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Richard Smith: Intercepted correspondence

12 Aug, 10 | by BMJ

Richard SmithI must start this blog with a competing interest. I’m the chair of Patients Know Best, a start up that aims to use information technology to enhance the relationship between patients and clinicians. In the long run we want to promote personal health records, where patients own all their records and can share them with whom they please, and online consultations.

I am not paid by the company but have some shares. In the long run I may lose the small amount of money I’ve invested or perhaps make some money, perhaps even a lot. I’m not, however, motivated by money (although how would I know that I wasn’t?) but by my conviction that the aims of the company can bring major benefits to patients and health care and by my admiration for the founder Mohammad Al-Ubaydli, a young doctor with a long term illness, deep understanding of software, and a determination to put patients at the centre of health care by giving them control of their records.

What follows is intercepted pseudonymous correspondence between a patient and a GP as the patient tries to persuade the GP to use Patients Know Best’s system so that she can consult online.

Dear Dr Today,

Can I ask you to accept the invitation to allow me to consult you online securely? I don’t usually consult you more than once a year, and I’m not expecting that to increase. I hope that the possibility of me being able to consult you online may make life easier for you and me.

Yours sincerely
Deidre Tomorrow

Dear Ms Tomorrow,

Yes, I have the request but have not acted on it yet.

I believe that this NHS mail address is safe for online discussions, but perhaps you know better.
I am reluctant to open up yet another line of communication, particularly if it is only for one patient, when I already have telephones, face to face, four email addresses, electronic hospital results, inhouse electronic notes, post from the Post Office, and post from the local hospital (not to mention my voices).

We discussed your initial suggestion at a partners’ meeting and the consensus was not to engage with your system.

I do use email quite a bit with patients, and the current system seems to work well. We are a small practice with continuity of staff, and most patients find us very accessible when compared with some other practices. We came third in the PCT for ease of access.

So, “no” is the current answer, but when I have time I will revisit that last email.

Yours sincerely
Dr Cyril Today FRCGP

Dear Dr Today,

Thank you for taking the time to respond to my email, and there is no rush about any of this. I know that you have higher priorities.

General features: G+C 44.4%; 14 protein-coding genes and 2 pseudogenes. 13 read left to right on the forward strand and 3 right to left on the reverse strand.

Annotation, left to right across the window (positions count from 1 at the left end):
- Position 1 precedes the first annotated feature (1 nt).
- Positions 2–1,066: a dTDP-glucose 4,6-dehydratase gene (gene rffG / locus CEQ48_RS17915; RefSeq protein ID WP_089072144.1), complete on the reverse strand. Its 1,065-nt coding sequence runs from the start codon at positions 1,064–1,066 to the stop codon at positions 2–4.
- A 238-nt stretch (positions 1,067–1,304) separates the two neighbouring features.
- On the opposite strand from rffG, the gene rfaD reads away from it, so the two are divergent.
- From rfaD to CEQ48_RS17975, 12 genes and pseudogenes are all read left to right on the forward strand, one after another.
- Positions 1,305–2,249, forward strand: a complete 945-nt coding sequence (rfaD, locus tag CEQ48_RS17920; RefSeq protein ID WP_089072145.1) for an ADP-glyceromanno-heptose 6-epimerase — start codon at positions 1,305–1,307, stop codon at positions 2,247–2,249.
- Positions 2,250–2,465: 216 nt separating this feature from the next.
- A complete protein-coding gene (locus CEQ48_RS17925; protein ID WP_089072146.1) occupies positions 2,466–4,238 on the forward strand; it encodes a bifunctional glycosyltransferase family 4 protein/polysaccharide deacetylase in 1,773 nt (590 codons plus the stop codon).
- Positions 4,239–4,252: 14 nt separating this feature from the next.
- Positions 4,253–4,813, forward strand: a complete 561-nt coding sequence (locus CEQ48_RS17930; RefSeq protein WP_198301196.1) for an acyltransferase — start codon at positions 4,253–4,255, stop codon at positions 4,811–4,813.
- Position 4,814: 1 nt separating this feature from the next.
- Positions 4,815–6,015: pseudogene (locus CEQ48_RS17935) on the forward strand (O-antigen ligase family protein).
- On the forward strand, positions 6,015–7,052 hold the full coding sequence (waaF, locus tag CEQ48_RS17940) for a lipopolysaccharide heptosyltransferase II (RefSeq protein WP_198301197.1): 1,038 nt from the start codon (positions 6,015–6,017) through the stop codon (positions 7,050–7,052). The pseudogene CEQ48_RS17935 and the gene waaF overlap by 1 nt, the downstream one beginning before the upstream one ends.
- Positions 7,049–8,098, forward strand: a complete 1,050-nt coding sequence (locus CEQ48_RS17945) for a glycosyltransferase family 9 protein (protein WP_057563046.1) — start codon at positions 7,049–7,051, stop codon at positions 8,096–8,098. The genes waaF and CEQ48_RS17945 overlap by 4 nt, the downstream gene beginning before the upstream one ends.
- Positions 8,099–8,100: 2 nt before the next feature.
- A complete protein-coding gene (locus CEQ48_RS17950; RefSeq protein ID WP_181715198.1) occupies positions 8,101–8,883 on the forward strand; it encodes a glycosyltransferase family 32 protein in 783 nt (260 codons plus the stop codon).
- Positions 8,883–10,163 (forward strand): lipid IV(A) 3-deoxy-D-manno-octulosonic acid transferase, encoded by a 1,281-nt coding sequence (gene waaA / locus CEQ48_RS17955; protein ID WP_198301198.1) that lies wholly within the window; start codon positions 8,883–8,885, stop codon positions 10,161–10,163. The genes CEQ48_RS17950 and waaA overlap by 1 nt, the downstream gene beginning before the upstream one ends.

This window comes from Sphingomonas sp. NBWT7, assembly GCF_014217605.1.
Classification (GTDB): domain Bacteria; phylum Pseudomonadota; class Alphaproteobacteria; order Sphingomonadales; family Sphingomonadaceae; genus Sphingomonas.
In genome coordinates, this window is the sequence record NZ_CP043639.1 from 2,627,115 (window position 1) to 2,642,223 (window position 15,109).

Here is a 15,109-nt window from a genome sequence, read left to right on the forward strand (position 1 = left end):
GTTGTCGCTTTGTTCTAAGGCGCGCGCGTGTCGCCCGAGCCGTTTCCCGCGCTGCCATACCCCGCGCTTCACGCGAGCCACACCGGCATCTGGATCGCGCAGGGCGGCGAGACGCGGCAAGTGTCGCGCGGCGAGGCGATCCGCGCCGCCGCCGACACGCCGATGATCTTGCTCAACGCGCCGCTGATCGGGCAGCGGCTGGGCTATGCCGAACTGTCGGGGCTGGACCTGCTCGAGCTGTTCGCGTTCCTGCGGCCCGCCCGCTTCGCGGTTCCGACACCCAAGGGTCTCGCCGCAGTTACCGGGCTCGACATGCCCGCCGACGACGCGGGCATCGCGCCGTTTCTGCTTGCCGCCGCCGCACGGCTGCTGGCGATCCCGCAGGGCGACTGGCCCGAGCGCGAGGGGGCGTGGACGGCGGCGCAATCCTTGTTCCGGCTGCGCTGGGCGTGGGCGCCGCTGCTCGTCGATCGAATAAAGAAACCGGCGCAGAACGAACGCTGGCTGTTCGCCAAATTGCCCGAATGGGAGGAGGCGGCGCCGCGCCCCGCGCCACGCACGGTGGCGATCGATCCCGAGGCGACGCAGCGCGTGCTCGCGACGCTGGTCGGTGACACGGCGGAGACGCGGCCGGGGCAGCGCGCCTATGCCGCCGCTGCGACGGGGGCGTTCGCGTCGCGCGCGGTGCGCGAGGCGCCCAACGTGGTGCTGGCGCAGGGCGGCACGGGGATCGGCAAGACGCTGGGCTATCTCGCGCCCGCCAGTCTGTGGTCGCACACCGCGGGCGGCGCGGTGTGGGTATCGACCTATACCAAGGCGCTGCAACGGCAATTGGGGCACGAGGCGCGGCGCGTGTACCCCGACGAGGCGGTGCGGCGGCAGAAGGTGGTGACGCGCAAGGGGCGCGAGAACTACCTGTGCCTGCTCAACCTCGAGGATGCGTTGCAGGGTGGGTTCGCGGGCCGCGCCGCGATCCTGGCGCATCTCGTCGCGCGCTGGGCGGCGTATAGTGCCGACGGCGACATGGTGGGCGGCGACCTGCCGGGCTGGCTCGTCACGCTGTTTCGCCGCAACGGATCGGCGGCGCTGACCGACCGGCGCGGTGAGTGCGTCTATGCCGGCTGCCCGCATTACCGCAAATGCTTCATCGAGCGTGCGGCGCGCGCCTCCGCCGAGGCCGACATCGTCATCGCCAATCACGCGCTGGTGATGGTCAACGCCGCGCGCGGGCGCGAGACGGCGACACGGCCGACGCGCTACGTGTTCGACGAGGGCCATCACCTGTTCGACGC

I’ve consulted with the people at Patients Know Best, and sadly I think that you are breaking the law. Sending clinical information insecurely is illegal and breaks the duties of a doctor to maintain confidentiality. NHS email is only secure when sending an email to another email address ending in NHS.net–in other words, other NHS clinicians. It provides no security when sending to non-NHS emails–that is those of patients. This is a common misunderstanding.

I don’t suppose that the risk is high as presumably the patients who consult you online are doing so willingly and are unlikely to complain–unless perhaps the information falls into the hands of others. Hospital information technology departments, which are no doubt highly risk averse, have banned sending messages to patients insecurely–even if patients sign a consent form saying they are willing to use an insecure method.

I empathise with the problem of receiving so many messages from so many sources, but I think that we are moving to a world where most messages will come in words electronically with paper disappearing and phone fading–because attempts at synchronous conversation are so inefficient. I already inhabit such a world, and I’m currently communicating with you from Alaska in the middle of the night your time.

Recognising the widespread concern about multiple accounts, Patients Know Best has integrated with NHS Mail so that patients’ messages are delivered securely to the inbox of any clinician with NHS mail. Clinicians still have to log into the web site to reply, but that is important to do so that you can see a patient’s previous conversations before replying. Systems like Outlook do not make this easy to do, leading to missed information.